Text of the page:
For observers at northern latitudes the Eta Aquariids are almost a daytime-only shower. Several other meteor showers during May and June are even less well placed for night time observation. The radiants of these showers are only above the horizon during daylight hours (although in a few cases, some activity may be detectable late in the night by observers in tropical latitudes). Consequently, observation of these showers is limited to radio methods. However, with most amateurs being restricted to forward scatter methods, their observations cannot differentiate between showers for individual meteors and instead they look for peaks in the overall daily counts and at the timing within the day of that enhanced activity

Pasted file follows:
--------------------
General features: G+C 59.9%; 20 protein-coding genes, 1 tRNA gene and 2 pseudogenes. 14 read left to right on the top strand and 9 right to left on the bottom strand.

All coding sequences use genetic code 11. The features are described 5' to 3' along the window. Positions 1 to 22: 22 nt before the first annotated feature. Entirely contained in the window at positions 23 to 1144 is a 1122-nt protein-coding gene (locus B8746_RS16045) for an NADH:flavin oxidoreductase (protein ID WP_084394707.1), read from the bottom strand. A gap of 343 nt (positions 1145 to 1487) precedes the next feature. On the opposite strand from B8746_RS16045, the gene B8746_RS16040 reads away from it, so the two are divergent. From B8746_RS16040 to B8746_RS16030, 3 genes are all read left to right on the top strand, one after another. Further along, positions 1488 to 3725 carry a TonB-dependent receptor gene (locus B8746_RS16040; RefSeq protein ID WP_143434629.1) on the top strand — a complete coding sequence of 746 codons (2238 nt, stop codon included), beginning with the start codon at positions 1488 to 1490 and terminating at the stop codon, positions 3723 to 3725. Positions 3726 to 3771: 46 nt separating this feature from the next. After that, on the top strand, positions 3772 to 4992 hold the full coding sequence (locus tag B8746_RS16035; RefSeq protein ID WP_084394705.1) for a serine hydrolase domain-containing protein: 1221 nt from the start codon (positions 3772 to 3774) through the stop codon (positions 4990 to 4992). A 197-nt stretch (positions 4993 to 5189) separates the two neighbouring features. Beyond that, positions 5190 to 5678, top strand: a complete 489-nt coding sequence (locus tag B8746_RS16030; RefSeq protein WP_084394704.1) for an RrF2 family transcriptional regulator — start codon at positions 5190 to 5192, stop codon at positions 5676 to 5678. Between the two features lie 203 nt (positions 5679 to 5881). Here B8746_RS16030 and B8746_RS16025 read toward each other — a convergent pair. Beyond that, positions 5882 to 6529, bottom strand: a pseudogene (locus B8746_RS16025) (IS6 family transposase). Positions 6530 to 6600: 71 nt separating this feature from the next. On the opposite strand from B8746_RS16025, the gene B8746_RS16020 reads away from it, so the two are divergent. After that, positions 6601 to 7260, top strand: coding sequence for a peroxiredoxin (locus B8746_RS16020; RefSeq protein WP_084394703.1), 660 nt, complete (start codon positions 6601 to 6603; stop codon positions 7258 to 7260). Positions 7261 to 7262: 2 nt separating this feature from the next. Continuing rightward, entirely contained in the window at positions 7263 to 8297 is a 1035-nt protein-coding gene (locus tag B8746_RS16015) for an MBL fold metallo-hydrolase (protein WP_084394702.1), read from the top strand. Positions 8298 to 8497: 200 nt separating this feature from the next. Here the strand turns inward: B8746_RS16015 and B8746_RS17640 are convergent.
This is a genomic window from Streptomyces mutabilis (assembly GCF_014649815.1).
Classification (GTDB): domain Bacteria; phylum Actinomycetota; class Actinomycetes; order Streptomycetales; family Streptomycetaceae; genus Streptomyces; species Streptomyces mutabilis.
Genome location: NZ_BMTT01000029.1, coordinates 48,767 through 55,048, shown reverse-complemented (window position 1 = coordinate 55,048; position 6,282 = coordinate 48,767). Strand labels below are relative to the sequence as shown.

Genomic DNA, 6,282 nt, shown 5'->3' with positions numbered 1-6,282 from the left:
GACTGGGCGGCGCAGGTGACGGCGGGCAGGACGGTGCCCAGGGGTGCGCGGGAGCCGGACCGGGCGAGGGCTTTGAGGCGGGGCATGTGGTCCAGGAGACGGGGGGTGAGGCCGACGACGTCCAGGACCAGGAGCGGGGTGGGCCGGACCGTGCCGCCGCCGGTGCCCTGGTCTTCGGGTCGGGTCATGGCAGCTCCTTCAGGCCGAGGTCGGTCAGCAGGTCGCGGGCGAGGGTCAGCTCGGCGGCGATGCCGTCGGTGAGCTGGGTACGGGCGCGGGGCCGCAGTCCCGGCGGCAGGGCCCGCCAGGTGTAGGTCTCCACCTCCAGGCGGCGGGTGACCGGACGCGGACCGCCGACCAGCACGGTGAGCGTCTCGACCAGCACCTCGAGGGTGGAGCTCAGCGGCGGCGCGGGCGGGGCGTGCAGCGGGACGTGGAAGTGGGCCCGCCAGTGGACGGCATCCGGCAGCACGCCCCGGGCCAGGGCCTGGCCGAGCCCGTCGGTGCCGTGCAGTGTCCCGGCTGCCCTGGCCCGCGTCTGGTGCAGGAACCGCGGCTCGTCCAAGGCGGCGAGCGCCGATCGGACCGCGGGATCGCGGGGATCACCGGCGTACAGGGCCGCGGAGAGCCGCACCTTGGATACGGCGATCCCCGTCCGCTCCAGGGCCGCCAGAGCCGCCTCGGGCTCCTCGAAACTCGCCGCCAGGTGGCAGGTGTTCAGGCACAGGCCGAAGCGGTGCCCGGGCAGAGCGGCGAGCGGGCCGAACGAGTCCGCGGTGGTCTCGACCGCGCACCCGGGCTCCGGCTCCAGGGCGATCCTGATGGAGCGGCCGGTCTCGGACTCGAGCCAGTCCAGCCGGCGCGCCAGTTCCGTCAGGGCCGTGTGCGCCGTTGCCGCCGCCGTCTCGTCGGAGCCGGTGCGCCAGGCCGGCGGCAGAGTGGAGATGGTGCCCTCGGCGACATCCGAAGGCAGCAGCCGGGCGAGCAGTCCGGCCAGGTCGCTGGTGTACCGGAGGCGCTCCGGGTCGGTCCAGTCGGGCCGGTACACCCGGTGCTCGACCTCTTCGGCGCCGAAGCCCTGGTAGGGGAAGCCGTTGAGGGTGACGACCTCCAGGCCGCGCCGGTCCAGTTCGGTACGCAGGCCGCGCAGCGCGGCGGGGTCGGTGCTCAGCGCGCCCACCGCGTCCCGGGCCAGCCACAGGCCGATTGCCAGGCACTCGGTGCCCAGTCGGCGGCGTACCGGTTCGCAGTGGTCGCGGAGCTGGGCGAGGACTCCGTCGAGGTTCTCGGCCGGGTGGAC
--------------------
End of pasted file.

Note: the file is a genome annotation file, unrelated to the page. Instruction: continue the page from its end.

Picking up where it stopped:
ZHR level and radiant location information for these showers is often poorly known and some published guides have made the mistake of quoting (higher) radio count numbers as the visual ZHR value, giving the impression that some of these showers could be on a par with the Perseids.
It does seem likely, however, that the most active of these showers are the Arietids (max Jun 7) and the Zeta Perseids (max Jun 9) and that these two showers are probably comparable in strength with the night time Lyrids or Orionids. Also clearly active are the Omicron Cetids (max May 20), and the Beta Taurids (max Jun 28) but the activity levels of these are more in line with that of the night time Taurids.
An overview of radio meteor observing can be found in this guide.